Research into online piracy comes in all shapes and sizes, often with equally mixed results. The main question is often whether piracy is hurting sales.
New research conducted by economists from the European Commission’s Directorate-General for Internal Market, Industry, Entrepreneurship and SMEs, tries to find answers for the movie industry.
For a new paper titled “Movie Piracy and Displaced Sales in Europe,” the researchers conducted a large-scale survey among 30,000 respondents from six countries, documenting their movie consumption patterns.
Using statistical models and longitudinal data, they were able to estimate how piracy affects legal sales and if this differs from country to country.
Perhaps unsurprisingly, the findings show that not every pirated movie is a lost sale. Instead, for every hundred films that are first viewed from a pirated source, 37 viewings from paid movies are ‘lost’.
This results in a displacement rate of 0.37, which is still a high number of course, also compared to previous research.
It’s worth noting that in some cases piracy actually has a beneficial effect. This is true for movies that people have seen more than twice.
“Interestingly, we found evidence of a sampling effect: for movies that are seen more than twice, first unpaid consumption slightly increases paid second consumption,” the researchers write.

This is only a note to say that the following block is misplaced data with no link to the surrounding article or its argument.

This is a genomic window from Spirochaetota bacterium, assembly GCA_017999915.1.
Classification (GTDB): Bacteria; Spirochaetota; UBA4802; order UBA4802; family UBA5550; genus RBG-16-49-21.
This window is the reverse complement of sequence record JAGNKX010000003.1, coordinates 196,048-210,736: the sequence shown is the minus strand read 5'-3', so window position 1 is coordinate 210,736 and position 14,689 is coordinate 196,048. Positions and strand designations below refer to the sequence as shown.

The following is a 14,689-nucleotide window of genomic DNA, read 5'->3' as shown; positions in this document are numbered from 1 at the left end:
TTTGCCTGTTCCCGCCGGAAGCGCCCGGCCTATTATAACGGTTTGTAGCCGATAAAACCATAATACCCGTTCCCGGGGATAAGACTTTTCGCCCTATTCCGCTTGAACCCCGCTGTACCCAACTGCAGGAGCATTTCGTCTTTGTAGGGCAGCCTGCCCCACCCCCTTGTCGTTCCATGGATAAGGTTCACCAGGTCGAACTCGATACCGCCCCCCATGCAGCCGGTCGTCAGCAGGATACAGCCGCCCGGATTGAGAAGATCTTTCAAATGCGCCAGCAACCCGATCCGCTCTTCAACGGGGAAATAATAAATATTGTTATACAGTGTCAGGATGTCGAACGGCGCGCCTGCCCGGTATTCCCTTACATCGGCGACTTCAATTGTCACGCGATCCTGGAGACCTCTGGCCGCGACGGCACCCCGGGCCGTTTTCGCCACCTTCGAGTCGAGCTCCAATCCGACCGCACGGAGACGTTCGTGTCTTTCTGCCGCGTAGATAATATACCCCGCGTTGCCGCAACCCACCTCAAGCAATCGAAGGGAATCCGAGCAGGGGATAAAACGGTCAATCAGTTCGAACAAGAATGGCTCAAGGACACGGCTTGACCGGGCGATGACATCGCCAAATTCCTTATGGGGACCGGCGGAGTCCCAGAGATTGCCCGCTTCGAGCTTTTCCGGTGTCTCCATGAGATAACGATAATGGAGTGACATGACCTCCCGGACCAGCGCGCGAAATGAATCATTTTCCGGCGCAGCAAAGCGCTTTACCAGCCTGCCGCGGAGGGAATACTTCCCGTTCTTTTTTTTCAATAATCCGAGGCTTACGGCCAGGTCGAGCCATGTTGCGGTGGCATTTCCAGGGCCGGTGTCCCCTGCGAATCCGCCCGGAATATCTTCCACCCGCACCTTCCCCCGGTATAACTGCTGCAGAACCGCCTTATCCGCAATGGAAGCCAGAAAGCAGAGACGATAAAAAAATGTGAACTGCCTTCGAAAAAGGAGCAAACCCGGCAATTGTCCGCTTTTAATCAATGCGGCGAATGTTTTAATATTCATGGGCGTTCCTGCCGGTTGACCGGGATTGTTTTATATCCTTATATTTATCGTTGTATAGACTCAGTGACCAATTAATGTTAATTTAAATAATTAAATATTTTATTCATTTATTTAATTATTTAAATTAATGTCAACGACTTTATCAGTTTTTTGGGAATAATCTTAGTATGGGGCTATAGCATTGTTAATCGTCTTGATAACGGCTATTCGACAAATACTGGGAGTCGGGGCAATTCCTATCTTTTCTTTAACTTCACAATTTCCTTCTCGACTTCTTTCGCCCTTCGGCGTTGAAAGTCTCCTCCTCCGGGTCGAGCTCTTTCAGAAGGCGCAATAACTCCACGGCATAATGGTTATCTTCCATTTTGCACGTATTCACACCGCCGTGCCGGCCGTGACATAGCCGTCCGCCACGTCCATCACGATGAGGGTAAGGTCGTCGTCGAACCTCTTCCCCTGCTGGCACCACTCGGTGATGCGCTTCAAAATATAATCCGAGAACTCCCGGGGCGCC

However, the sampling effect doesn’t outweigh the loss in sales. Overall the researchers estimate that online piracy leads to a significant loss in revenue for the movie industry.
“Using a back-of-the-envelope calculation, we show that this implies that unpaid movie viewings reduced movie sales in Europe by about 4.4% during the sample period,” they write.
This negative effect is driven by a relatively small group of consumers. Roughly 20% of the respondents with the highest movie consumption are responsible for 94% of lost movie sales. Or put differently, the most avid film fans pirate the most.
Interestingly, there are large between-country differences too. In Germany online movie piracy results in ‘only’ a 1.65% loss, this figure is 10.41% for Spain. The UK (2.89%), France (5.73%), Poland (7.21%) and Sweden (7.65%) rank somewhere in between.
According to the researchers, their findings can help policymakers to decide what the best anti-piracy enforcement strategies are. In addition, changes between countries could help to evaluate existing and future measures and inspire future research.
“The estimates that we provide can help policy makers to asses the efficient use of public resources to be spent on copyright enforcement of movies.”
“In particular, since we find that virtually all the lost sales of movies are due to a very small group of individuals, most damages of movie piracy could therefore potentially be prevented with well targeted policies,” the researchers conclude.